The Art of War’s Kelly Roman Talks a Little China

I’ve been talking a lot with Kelly Roman, a friend who’s been busy writing a graphic novel, The Art of War, with his artist counterpart Michael Deweese for these past 5 years.  Specifically, we’ve been conversing about his influences for the book and how the recent media explosion surrounding Action Comics #900 could lead to more mainstream media stories on “socially relevant” comics.

In this short interview we talk about Kelly’s thoughts on China as a world power, an issue I can safely say he’s mildly obsessed about, his inspirations for The Art of War, and comics and politics.

I Speak Comics: First, could you explain what The Art of War is about?

Kelly: On a deeper level it’s a story about how vengeance still leaves you emptyhanded.   From a plot perspective, the book takes place in the future when Wall Street is militarized and China is the dominant economy.  Our hero follows his murdered brother’s footsteps and goes to work for Sun Tzu, who oversees China’s investments around the world. I think the book is a meditation on how successfully waging war is about making your opponent exhaust his resources.  There’s a strange addiction to the fight instinct, even though it destroys us.

ISC: What were your inspirations for the book?

K: China’s rise as a superpower. The Art of War was written 2500 years ago in China, and boy we’ve been seeing it play out, even if we don’t realize it.  Their economy is going to surpass ours in 2016 according to the IMF.  That’s not far in the future.

ISC: Specifically, what current events do you think give credence to the overt Chinese influences portrayed in your graphic novel?  You show Times Square transformed by traditional Chinese architecture and such.

K: I use visual metaphor to raise questions, not to show you a photograph of the future.  I depict Chinatown as 50 times its current size in Manhattan. It’s a metaphor. And there are Chinatowns in every major city of the US.  Did you know that today, in reality, the Chinese government is looking at buying Freddie Mac and Fanny Mae? My images point to that reality.

ISC: Would you call this a cautionary tale for the United States?  Was it ever intended as such?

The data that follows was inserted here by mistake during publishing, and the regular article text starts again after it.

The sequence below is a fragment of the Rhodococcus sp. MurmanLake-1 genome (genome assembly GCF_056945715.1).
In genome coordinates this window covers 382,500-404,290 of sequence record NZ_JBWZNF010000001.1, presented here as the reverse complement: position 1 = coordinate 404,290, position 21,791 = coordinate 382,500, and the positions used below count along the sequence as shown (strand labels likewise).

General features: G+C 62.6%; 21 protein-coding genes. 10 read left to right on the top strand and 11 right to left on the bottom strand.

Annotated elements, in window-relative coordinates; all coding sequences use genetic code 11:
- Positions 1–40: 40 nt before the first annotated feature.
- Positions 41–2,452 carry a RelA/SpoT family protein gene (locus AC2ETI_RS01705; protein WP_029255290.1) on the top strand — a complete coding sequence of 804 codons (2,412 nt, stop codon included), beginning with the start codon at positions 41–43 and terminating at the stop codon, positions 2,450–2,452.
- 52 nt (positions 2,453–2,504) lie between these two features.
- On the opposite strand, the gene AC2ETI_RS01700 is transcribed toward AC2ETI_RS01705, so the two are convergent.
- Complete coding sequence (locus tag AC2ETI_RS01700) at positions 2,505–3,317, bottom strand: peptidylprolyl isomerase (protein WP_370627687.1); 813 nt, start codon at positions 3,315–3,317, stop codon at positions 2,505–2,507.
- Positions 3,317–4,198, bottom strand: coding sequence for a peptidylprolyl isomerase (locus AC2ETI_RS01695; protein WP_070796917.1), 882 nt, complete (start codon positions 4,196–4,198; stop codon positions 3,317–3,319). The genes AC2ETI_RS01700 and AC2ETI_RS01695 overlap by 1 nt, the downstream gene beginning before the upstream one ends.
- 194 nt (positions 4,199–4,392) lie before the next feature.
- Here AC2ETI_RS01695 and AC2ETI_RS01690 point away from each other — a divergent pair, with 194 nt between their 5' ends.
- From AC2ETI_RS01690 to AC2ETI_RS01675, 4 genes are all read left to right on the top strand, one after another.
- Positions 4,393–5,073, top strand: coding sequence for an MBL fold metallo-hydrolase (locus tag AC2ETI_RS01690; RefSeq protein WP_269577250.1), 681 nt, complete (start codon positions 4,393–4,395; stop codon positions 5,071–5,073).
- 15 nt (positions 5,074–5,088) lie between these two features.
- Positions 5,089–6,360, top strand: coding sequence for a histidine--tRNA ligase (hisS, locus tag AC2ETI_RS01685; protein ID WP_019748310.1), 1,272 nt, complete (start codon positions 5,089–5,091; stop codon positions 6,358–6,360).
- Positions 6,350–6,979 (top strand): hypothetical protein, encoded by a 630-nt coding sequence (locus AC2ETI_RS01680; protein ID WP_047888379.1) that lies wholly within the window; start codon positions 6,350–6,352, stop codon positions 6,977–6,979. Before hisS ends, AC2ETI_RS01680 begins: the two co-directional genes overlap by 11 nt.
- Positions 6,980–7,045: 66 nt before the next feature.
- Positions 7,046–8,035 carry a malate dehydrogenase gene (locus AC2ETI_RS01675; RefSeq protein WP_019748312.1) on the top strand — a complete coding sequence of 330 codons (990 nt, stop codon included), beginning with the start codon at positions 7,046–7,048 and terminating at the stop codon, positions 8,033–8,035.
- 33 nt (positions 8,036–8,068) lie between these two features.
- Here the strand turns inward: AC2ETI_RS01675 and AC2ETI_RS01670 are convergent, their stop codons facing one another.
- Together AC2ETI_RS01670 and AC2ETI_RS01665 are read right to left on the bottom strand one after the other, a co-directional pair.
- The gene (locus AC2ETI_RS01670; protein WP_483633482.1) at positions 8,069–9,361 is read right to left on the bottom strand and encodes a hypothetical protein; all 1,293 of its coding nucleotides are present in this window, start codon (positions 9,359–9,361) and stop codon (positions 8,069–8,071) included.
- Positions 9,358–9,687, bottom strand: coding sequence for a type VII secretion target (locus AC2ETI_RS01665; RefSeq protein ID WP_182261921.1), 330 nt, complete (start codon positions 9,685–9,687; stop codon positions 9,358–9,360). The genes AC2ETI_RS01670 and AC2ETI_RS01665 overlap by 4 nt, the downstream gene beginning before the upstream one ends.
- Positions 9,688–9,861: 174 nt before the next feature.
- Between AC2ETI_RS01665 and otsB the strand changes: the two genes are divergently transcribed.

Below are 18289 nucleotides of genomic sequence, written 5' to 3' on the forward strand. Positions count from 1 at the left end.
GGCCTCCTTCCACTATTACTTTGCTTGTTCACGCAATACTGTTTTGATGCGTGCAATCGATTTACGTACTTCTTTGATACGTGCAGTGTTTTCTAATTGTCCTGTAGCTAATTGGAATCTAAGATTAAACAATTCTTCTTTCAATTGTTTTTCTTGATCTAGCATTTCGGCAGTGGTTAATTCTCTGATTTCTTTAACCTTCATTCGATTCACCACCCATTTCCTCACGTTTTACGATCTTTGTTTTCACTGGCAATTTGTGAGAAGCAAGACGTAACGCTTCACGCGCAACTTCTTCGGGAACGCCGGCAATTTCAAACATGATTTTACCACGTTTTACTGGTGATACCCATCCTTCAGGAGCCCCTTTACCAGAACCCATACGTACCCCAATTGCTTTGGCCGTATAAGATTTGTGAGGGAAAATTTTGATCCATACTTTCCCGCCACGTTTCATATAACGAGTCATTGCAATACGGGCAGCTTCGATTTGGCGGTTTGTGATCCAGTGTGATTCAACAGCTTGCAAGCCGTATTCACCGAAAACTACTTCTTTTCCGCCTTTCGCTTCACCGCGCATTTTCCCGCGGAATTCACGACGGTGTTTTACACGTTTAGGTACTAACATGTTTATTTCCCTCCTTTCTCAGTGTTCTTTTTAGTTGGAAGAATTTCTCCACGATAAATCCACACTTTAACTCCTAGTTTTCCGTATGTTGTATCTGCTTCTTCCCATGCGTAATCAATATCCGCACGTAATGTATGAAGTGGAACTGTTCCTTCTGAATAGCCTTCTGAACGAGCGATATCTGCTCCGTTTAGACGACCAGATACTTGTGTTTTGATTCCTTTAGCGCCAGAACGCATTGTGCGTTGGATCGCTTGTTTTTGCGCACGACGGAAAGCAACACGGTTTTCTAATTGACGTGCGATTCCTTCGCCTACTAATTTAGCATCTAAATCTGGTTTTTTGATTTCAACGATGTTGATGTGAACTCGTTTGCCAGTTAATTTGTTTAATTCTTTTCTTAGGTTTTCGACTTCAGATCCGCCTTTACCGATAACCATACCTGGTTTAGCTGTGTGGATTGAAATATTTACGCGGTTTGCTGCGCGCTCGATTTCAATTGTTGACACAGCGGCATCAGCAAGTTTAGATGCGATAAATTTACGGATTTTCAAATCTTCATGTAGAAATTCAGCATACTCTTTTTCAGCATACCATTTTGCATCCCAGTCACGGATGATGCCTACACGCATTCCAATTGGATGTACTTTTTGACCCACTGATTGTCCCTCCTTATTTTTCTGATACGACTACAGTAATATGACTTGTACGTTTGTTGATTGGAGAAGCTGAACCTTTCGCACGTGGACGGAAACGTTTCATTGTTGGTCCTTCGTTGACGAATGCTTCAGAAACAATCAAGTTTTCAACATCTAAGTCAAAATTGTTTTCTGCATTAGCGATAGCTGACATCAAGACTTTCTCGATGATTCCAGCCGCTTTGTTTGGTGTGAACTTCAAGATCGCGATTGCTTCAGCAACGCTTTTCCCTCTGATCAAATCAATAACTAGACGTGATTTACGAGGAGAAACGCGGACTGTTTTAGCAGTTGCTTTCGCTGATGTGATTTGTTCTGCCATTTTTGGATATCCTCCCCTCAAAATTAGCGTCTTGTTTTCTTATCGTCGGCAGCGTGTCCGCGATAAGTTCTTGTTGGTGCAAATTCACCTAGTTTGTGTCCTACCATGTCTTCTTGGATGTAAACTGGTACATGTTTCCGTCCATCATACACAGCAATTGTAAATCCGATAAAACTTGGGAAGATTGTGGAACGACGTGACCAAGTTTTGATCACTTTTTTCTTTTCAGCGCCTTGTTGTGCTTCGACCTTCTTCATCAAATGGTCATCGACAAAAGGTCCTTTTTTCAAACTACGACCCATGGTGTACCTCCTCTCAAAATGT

K: There is something politically seductive about China, because they appear to be very patient and measured and thoughtful in their approach.  But we also need to remember that they brutally repress voices of dissent.  And we need to remember that they have an enormous, sometimes nationalistic population that requires access to vast natural resources.   People like to take comfort in the size and strength of the US military, but a military like ours is not sustainable.  We are already seeing Republicans concede that military cuts will need to occur if we are to have a viable economy.  That used to be unheard of.

ISC: Recently, we saw the American media explode over Superman renouncing his US citizenship in Action Comics #900.  Whether it was canon or not, possible presidential hopeful Mike Huckabee blasted the Man of Steel for his actions.  It was a great example of how comics can influence the media and expose social opinions and ideas.  Do you think that The Art of War is poised to do the same thing?

K: Just like immigration, China is going to be a main focus of the 2012 presidential election, and HarperCollins (my US publisher) are I are going to do our best to insert The Art of War into the conversation. I launched a YouTube channel, http://www.youtube.com/racecardriver, where I’m posting videos of average Americans sharing their thoughts about China becoming the most powerful nation on Earth.  And there’s a free 50 page sample from the graphic novel on the book’s website (http://www.theartofwargraphicnovel.com/) that people can read and, I hope, use to help understand the world we are living in.

ISC: Do you think it’s ironic that you’re using The Art of War, an ancient Chinese manuscript, something that is in fact very “Chinese,” in a narrative that brings to light the looming threat of China as the world’s most powerful nation?

K: I don’t see it as ironic, so much as straightforward.  There’s nothing ironic about a gun’s instructional manual describing how to fire the gun.

Read The Art of War 3-chapter sample here

Follow The Art of War’s protagonist Kelly Roman on Twitter here

And don’t forget to like him on Facebook here

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